MY GREAT-GRANDPARENTS - THE EPITOME OF STYLE & ELEGANCE
As some of you know I'm very interested in tracing my family tree and it's definitely something I'm hoping to do in the future. I'd like to share with you a rare and treasured photograph of my great-grandparents. It's hard to believe but this particular photo is over a hundred years old! It's actually a tin photo and extremely rare. I’ve used my scanner and some photo software to bring it up a little bit. The photo was given to me by my mother and shows her maternal grandparents, Mary (who liked to be known as Polly to her friends and family) and John. I was always told that Mary was a stunning and beautiful woman and she and John certainly make quite a striking couple. As you can see from this photo, John cuts quite a dash in his smart suit and bowler hat, whilst Mary is the epitome of style, beauty and elegance in her lovely dress and hat. This photo was actually taken at a wedding. However in those days, unlike today it was quite fashionable for both men and women to wear hats whether it was a special occasion or not. In years gone by hats were a lot more popular than they are today. Women of my great-grandmother’s generation would always wear a hat to church or synagogue, as well as wearing one on many other occasions too. Whilst men would regularly be seen wearing their bowler hats.
The bowler hat is a traditional symbol of Britishness. In years gone by, in the old movies, British men were always seen wearing bowler hats. They gained their name because of their shape (like a bowl) and also because they were made by a hatmaker called William Bowler. Not a lot of people know that. Many famous Britons wore them, including Patrick McNee (better known as the archetypical English spy John Steed from the New Avengers), Charlie Chaplin and Stan Laurel (the Brit born half of the Laurel and Hardy comedy duo). Even today bowler hats are frequently seen being worn on the streets of London, part of the city gent’s unofficial uniform, often teamed with a black rolled umbrella.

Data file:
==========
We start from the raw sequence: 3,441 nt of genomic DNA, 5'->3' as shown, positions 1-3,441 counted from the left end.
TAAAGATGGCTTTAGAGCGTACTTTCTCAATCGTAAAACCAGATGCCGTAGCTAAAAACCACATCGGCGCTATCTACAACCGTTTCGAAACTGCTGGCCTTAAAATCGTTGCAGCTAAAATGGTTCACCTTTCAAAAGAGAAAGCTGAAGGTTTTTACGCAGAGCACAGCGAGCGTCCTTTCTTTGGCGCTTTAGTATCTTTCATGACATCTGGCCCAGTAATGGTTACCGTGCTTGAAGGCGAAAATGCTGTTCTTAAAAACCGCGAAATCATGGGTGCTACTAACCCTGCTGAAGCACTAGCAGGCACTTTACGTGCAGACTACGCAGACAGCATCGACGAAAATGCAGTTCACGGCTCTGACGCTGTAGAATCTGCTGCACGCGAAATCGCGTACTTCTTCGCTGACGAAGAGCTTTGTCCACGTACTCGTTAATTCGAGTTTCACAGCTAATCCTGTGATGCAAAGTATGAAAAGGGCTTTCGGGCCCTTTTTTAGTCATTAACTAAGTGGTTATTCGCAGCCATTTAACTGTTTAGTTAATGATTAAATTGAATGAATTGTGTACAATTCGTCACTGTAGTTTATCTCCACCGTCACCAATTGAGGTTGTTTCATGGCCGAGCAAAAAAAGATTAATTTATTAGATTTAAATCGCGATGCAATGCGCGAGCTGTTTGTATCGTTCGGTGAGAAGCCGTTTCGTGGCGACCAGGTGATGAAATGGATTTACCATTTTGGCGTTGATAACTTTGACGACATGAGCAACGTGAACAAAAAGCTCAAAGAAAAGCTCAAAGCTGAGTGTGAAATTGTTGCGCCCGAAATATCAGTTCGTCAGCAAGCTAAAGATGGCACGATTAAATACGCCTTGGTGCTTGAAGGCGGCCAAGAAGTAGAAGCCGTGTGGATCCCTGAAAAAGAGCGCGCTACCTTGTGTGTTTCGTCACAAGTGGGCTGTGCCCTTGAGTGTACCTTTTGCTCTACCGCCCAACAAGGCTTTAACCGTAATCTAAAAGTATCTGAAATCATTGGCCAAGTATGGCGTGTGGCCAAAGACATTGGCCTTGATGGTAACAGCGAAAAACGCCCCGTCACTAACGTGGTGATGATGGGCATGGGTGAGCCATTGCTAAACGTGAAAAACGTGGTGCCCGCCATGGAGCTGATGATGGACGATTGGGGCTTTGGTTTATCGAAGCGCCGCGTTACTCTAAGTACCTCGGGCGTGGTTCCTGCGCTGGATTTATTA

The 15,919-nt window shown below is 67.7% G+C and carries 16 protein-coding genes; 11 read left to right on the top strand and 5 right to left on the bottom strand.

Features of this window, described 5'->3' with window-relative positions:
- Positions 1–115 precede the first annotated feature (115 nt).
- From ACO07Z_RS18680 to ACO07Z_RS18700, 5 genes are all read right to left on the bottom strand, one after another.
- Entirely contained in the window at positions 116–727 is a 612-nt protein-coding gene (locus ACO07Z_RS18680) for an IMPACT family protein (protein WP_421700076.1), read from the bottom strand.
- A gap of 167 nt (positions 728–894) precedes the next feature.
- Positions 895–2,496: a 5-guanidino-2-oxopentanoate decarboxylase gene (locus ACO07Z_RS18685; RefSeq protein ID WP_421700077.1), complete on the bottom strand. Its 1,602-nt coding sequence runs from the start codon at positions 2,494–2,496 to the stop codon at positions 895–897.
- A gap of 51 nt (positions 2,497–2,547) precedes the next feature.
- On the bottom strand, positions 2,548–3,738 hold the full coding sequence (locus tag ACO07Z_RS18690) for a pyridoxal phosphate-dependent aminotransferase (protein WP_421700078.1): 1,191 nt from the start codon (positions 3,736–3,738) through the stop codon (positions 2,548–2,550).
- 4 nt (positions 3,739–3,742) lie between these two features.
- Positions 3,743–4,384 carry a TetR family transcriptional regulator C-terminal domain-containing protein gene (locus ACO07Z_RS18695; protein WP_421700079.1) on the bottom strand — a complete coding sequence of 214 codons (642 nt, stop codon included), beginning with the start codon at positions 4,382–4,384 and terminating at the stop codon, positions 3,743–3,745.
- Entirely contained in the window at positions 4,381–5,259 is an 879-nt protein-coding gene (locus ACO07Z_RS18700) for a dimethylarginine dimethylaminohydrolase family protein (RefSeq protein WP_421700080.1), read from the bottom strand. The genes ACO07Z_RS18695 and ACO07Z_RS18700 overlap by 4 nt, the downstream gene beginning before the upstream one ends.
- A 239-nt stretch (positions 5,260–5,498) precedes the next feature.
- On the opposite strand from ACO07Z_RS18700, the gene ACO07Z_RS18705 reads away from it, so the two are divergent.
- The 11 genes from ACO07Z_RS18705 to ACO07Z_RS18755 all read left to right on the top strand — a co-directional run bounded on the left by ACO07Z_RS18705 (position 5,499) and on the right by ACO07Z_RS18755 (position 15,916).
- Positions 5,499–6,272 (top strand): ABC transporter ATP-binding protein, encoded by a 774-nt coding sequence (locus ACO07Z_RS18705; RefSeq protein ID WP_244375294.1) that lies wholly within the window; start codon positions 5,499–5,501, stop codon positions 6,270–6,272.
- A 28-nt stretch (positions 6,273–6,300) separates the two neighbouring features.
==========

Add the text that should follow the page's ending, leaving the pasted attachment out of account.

My great-grandparents Polly and John had 12 children. Big families were the norm in those days. Polly whose maiden name was Mulvee, lived to the ripe old age of 94. Her father was Irish and brought his family over to England during the potato famine. This is where I trace my Irish ancestry from.
For this particular carnival our hostess has requested that you should submit a photo, perhaps of a relative, ancestor or even yourself that epitomises the words, “Crowning Glory”. I personally believe that this photo of my great-grandparents in their smart hats perfectly sums up that expression. I hope you’ve enjoyed meeting some members of my family.
You can find out more details of this carnival by following the link shown below:-